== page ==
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    I'll follow this up right away because I think I know what some people are going to say...

    "But I don't know other companies who'd want to buy what they sell"

    And to you I say - You don't have a phone book?

    Find an industry who needs what they sell and call them. When you get that business on the phone just say "Hi there, my name is Joe Shmoe from XYZ. I'm calling today to find out you are in need of a quality supplier of (whatever Mr. Big Guy sells)."

    If they say no, fine. Hang up and go to the next listing in the phone book.

    If they say yes, tell them you're going to be meeting with Mr. Big Guy soon and ask if it'd be ok to get the two of them together for lunch.

    (Companies are going to be open to this if they do infact need Mr. Big Guy's product (or service) - many companies aren't happy with their current suppliers but don't know of a better solution. So this really is win - win.

    Now you've got your foot in the door and you're on your way.

    Hope it helps.
     
  9. flexpaydude

    flexpaydude Regular Member

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    Of course this entire thread assumes you have a product/service to sell that offers value, and you have a good sales method to deliver it.

    My understanding was you were looking for a resource of contact information for your target market.
     
  10. frasierman

    frasierman Newbie

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    Hire someone (off of Craislist) that is local to each specific office. Tell them that if they make the sale, they get $___, if not, they get $___ (WAY less).

    I've done this multiple times before and it has always worked great.
     
  11. Simplex

    Simplex Registered Member

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    If this is the case, and you're just looking for contact info - that's even easier. Just find a list broker. I have a couple I personally like, if you send me a PM I'll let you know who they are.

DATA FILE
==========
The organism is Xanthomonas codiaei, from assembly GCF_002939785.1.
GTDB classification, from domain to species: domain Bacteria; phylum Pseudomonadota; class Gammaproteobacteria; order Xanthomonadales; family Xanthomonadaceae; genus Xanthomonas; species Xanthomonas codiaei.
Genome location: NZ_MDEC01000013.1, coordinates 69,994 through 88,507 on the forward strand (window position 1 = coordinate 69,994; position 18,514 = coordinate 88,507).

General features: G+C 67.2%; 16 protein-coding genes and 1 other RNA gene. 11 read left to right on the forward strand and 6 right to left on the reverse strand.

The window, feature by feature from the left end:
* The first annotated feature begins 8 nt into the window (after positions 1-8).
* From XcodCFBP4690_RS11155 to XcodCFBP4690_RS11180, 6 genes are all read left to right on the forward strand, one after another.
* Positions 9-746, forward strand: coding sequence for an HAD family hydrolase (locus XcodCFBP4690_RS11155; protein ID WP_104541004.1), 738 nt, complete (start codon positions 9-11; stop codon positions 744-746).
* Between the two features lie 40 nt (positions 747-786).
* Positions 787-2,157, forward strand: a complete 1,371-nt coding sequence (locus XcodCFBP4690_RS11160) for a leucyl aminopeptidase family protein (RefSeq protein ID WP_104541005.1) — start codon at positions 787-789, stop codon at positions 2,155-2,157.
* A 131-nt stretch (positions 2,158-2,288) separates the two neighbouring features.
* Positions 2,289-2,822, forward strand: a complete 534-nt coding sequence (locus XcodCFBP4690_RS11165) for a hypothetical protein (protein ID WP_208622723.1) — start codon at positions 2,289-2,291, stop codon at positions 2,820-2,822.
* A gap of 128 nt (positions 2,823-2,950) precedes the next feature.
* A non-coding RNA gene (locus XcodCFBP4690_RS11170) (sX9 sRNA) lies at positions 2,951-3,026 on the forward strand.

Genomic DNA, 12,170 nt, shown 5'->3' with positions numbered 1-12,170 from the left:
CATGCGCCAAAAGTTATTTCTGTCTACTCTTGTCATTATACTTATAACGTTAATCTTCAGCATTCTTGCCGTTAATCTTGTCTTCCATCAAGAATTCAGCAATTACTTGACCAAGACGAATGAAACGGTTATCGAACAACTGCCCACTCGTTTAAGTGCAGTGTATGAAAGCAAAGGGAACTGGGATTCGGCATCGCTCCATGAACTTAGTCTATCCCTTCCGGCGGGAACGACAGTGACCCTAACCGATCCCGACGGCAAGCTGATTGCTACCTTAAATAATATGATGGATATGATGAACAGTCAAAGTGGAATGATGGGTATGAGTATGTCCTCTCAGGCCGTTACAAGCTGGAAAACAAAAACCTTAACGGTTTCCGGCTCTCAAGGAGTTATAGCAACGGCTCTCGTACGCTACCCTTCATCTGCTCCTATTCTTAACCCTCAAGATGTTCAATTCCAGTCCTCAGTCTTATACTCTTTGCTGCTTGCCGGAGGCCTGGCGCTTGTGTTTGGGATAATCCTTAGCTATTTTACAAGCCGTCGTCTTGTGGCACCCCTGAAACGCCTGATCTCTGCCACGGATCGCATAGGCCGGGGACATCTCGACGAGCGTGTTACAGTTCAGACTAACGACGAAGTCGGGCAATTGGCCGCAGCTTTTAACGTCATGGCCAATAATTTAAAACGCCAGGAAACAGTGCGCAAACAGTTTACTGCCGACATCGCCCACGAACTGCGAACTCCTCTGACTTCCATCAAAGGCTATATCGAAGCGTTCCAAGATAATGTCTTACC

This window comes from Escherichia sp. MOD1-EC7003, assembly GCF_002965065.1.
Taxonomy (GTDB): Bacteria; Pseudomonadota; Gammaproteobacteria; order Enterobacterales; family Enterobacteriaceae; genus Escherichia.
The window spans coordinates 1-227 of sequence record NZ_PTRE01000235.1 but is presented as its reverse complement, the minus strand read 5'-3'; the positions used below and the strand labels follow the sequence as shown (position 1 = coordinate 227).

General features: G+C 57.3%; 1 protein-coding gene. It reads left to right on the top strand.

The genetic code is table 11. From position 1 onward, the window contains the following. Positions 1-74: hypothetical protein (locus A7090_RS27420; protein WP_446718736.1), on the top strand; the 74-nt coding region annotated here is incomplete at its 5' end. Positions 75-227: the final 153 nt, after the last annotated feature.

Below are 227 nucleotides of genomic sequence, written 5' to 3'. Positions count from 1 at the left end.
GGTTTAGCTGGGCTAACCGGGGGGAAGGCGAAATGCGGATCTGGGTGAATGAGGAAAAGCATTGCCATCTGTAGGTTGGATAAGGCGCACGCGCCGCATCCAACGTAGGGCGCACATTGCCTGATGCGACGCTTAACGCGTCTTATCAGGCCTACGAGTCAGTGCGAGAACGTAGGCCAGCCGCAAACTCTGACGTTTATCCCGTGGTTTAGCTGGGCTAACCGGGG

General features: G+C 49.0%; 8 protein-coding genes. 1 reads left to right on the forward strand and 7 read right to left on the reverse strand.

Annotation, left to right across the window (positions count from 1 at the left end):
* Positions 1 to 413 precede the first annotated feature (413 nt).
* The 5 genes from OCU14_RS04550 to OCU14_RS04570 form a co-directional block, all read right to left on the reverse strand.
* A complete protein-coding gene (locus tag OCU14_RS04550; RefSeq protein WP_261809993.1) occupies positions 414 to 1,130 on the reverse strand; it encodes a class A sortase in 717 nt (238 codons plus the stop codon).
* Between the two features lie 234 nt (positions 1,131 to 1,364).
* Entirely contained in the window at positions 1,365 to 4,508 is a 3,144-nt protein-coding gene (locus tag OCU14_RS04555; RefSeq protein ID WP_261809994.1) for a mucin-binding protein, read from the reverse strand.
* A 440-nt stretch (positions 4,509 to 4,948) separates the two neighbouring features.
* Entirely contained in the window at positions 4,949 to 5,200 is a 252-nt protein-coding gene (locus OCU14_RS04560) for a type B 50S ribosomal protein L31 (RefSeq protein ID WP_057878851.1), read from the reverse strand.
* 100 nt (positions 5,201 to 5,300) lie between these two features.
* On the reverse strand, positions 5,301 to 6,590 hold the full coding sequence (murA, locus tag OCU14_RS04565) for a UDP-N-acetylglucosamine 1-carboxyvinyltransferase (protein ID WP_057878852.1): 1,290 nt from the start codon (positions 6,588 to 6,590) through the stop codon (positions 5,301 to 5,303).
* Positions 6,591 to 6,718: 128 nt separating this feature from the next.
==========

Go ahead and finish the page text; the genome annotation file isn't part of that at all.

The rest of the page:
12. flexpaydude

    flexpaydude Regular Member

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    No offense to the OP at all, but I think it's difficult for us to assist w/ the pretty vague details. Not at all trying to get you to uncover any trade secrets (frankly, I'm more than busy w/ my own financing business and I have no interest in retail/fashion).

    Nonetheless, wish you the best in your endeavor!
     
  13. BaniB

    BaniB Registered Member

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    Wow! Thanks guys! You gave me a lot to work with!

    I guess I can't do everything alone. I need to find a venture partner!

    Frankly, It's not the most unique idea ever - it's all about how you market your product.

    Let's say; groupon meets zappos meets gilt group. So discount and shopping with branded items with a few nifty features.


    --
    It's pretty hard finding a sales team up here that'll work on commission. It's especially hard finding good ones that won't work for a "real" salary! :(
     
  14. Ransackedout

    Ransackedout Junior Member

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    Have you looked at Start Up Nation? Young Entrepreneur and there are a few others. Also another idea is to maybe go directly to that person, get on the phone. Whatever it takes to get your message across.

    Email is kinda shoddy as most mail hits junk.
     
  15. BaniB

    BaniB Registered Member

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    I have indeed checked out those sites.

    I'm planning on, in the future, to pitch to a couple of VCs. But I don't want to come emtpy handed. I want to show them that I do have a couple of businesses on board with me to get some financing.

    --

    I know my weaknesses and I know my strengths.

    I probably just need to practice pitching over the phone! :p
     
  16. flexpaydude

    flexpaydude Regular Member

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    Yep, for VC funding, you'll definitely need a track record, a complete formal business plan, etc.
     
  17. BaniB

    BaniB Registered Member

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    I currently own a business in commerce. But I buy whole sale and mostly non-branded (about 400% compared to the 10-20% with branded.)

    I also have some other plans for online media. I will hopefully have a "good" portfolio before I meet a VC.

    The scandinavian market is a bit different compared to the US. Not as many people which means you'd have to penetrate a higher percentage of the population in order to make a decent living.
    --
    You guys are awesome -- again, thanks for the help!